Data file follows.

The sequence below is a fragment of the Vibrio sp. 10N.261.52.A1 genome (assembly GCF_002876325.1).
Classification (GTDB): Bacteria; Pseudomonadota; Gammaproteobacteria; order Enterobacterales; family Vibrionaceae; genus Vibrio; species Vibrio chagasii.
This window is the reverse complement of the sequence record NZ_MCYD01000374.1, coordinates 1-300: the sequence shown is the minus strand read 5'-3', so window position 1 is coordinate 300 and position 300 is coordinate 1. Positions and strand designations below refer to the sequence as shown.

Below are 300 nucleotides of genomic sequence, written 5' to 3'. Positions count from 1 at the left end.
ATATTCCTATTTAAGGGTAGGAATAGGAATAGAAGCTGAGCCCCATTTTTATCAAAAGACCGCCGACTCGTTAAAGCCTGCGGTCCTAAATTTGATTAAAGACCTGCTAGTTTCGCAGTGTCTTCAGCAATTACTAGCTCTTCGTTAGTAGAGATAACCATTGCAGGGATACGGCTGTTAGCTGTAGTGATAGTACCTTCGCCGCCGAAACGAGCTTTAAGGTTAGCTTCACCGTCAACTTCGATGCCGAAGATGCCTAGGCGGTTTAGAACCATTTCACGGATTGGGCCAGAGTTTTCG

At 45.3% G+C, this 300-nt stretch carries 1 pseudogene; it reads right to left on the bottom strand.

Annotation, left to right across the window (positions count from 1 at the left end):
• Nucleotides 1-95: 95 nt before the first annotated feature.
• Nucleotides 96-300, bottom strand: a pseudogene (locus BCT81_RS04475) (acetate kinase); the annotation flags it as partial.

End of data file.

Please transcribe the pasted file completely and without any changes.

The sequence below is a fragment of the Vibrio sp. 10N.261.52.A1 genome (assembly GCF_002876325.1).
Classification (GTDB): Bacteria; Pseudomonadota; Gammaproteobacteria; order Enterobacterales; family Vibrionaceae; genus Vibrio; species Vibrio chagasii.
This window is the reverse complement of the sequence record NZ_MCYD01000374.1, coordinates 1-300: the sequence shown is the minus strand read 5'-3', so window position 1 is coordinate 300 and position 300 is coordinate 1. Positions and strand designations below refer to the sequence as shown.

Below are 300 nucleotides of genomic sequence, written 5' to 3'. Positions count from 1 at the left end.
ATATTCCTATTTAAGGGTAGGAATAGGAATAGAAGCTGAGCCCCATTTTTATCAAAAGACCGCCGACTCGTTAAAGCCTGCGGTCCTAAATTTGATTAAAGACCTGCTAGTTTCGCAGTGTCTTCAGCAATTACTAGCTCTTCGTTAGTAGAGATAACCATTGCAGGGATACGGCTGTTAGCTGTAGTGATAGTACCTTCGCCGCCGAAACGAGCTTTAAGGTTAGCTTCACCGTCAACTTCGATGCCGAAGATGCCTAGGCGGTTTAGAACCATTTCACGGATTGGGCCAGAGTTTTCG

At 45.3% G+C, this 300-nt stretch carries 1 pseudogene; it reads right to left on the bottom strand.

Annotation, left to right across the window (positions count from 1 at the left end):
• Nucleotides 1-95: 95 nt before the first annotated feature.
• Nucleotides 96-300, bottom strand: a pseudogene (locus BCT81_RS04475) (acetate kinase); the annotation flags it as partial.